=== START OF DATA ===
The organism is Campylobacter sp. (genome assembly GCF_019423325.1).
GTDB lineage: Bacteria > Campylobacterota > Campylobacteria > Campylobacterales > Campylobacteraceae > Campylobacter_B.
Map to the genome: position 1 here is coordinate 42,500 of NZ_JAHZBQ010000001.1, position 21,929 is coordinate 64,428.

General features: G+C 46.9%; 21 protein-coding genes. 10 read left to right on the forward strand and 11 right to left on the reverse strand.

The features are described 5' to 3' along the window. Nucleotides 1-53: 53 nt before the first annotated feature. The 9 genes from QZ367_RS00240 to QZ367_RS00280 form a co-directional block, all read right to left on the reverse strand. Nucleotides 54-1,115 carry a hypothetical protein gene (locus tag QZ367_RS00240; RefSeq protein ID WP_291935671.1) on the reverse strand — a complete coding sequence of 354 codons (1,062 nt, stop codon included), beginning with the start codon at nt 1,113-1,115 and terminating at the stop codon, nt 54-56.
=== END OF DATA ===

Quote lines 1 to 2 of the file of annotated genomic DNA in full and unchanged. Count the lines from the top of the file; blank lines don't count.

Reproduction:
The organism is Campylobacter sp. (genome assembly GCF_019423325.1).
GTDB lineage: Bacteria > Campylobacterota > Campylobacteria > Campylobacterales > Campylobacteraceae > Campylobacter_B.